The medieval bridge stood for 500 years, until the cost of maintenance and the increased road and river traffic led to its eventual replacement in 1856 by the Victorian crossing.
A 465-year-old stone arch structure, the medieval bridge rested on huge protective platforms called starlings, consisting of hundreds of piles driven into the riverbed. It would have been a long, difficult job to take down, but an unexpected offer of help came from the Royal Engineers.
Bridge Engineer Sir William Cubitt notified the Bridge Wardens of the request: “…an application made by the Officer commanding the Royal Engineers at Chatham to be allowed to try some experiments under Water in the removal of the Foundations.”
You can read more about the events leading up the demolition of the bridge and the difficulties of the task in The Explosive Case of Colonel Sandham and the Demolition of Rochester Bridge, which is free to download here.
Alternatively, here’s an extract from the Illustrated Times on 24th January, 1857:
Old Rochester Bridge… has at length fallen; not, however, by time, but by ‘villainous saltpetre’. The pier, a solid mass of masonry 45 feet long, 21 feet in depth, and 13 in width, was first mined; 300 lbs of powder were fired, and the huge blocks of masonry were by this small quantity so shaken from their position as to be easily removable. The pier was built on piles driven into the bed of the river, and it is evident that the force of the gunpowder has had as great an effect in loosening the foundations as upon the superstructure. This was as much the object of the engineers as to loosen the constituents of the pier, so that the materials might be readily detached without filling up the bed of the river – a result which was most successfully accomplished.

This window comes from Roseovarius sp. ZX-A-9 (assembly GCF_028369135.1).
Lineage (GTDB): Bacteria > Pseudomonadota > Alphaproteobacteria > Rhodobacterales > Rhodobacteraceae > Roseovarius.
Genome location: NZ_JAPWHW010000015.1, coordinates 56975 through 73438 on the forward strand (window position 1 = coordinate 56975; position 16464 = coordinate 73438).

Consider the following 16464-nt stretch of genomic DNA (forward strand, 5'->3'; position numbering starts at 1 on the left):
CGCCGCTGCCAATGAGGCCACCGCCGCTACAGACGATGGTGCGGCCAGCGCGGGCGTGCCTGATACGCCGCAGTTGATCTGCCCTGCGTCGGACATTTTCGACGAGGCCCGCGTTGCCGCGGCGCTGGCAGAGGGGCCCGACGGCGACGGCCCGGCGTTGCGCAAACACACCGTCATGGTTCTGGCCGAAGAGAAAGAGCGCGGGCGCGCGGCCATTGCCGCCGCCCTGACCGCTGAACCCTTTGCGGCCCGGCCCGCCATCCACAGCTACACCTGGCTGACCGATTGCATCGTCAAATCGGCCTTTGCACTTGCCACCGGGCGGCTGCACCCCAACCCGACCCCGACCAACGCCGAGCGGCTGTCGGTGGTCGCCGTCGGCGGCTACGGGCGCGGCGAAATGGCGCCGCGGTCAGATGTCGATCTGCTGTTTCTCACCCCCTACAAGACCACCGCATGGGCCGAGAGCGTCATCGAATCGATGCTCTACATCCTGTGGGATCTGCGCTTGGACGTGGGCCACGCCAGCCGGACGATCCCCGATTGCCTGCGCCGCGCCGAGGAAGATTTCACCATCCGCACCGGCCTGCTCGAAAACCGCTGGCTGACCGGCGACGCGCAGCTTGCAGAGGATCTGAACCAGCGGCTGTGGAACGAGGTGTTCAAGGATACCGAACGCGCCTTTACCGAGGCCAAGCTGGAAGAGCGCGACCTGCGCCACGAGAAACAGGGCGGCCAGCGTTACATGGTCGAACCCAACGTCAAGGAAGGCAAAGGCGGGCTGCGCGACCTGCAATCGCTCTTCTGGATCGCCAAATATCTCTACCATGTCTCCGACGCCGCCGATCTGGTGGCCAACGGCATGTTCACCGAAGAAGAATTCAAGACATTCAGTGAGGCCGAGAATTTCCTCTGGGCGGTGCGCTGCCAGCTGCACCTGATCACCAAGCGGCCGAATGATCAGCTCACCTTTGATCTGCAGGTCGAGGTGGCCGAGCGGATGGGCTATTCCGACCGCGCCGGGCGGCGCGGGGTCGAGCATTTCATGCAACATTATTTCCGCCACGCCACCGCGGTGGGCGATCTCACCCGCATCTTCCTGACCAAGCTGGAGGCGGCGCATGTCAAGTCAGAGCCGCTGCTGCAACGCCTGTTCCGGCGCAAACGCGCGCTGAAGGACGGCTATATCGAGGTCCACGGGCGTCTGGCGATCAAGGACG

On Thursday week another and a larger portion of the bridge was destroyed. It consisted of the pier and abutment on which the large arch on the Strood side rested, and was calculated to contain several thousand tons of masonry. The weight of powder used in the explosions was nearly 1,000lbs., and was divided into six charges, as in the previous experiments. Since November last the Sappers and Miners have been engaged in sinking two shafts in this portion of the bridge, which were excavated to the respective depths of twenty-four and twenty-one feet; one shaft having been sunk in the pier, and the other in the abutment. At the base of each shaft sprang two galleries, each nine feet in length, and in these were deposited the charges of powder. They were contained in tin waterproof cases, which were enclosed in wooden boxes; 500lbs. being required for blowing up the pier, and arch, and 300 lbs. in destroying the abutment. The keystones of the arch were removed by smaller blasts.